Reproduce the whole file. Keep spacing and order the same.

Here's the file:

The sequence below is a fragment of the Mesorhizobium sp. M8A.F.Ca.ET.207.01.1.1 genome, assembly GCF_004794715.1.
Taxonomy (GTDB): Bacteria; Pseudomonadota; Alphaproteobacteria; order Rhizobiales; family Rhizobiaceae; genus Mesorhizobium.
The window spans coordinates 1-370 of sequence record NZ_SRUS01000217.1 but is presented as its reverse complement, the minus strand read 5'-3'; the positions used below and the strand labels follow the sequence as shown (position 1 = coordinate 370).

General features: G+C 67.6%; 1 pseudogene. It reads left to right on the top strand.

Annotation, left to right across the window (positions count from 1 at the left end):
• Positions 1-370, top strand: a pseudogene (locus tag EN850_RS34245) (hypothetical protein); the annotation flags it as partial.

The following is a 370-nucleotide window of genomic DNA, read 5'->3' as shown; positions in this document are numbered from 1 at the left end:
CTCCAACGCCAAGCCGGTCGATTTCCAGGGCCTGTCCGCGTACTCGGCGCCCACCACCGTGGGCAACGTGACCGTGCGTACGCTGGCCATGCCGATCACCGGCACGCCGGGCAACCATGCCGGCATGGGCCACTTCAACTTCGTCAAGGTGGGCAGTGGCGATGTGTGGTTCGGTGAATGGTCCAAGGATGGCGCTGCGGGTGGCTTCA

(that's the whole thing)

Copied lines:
The sequence below is a fragment of the Mesorhizobium sp. M8A.F.Ca.ET.207.01.1.1 genome, assembly GCF_004794715.1.
Taxonomy (GTDB): Bacteria; Pseudomonadota; Alphaproteobacteria; order Rhizobiales; family Rhizobiaceae; genus Mesorhizobium.
The window spans coordinates 1-370 of sequence record NZ_SRUS01000217.1 but is presented as its reverse complement, the minus strand read 5'-3'; the positions used below and the strand labels follow the sequence as shown (position 1 = coordinate 370).

General features: G+C 67.6%; 1 pseudogene. It reads left to right on the top strand.

Annotation, left to right across the window (positions count from 1 at the left end):
• Positions 1-370, top strand: a pseudogene (locus tag EN850_RS34245) (hypothetical protein); the annotation flags it as partial.

The following is a 370-nucleotide window of genomic DNA, read 5'->3' as shown; positions in this document are numbered from 1 at the left end:
CTCCAACGCCAAGCCGGTCGATTTCCAGGGCCTGTCCGCGTACTCGGCGCCCACCACCGTGGGCAACGTGACCGTGCGTACGCTGGCCATGCCGATCACCGGCACGCCGGGCAACCATGCCGGCATGGGCCACTTCAACTTCGTCAAGGTGGGCAGTGGCGATGTGTGGTTCGGTGAATGGTCCAAGGATGGCGCTGCGGGTGGCTTCA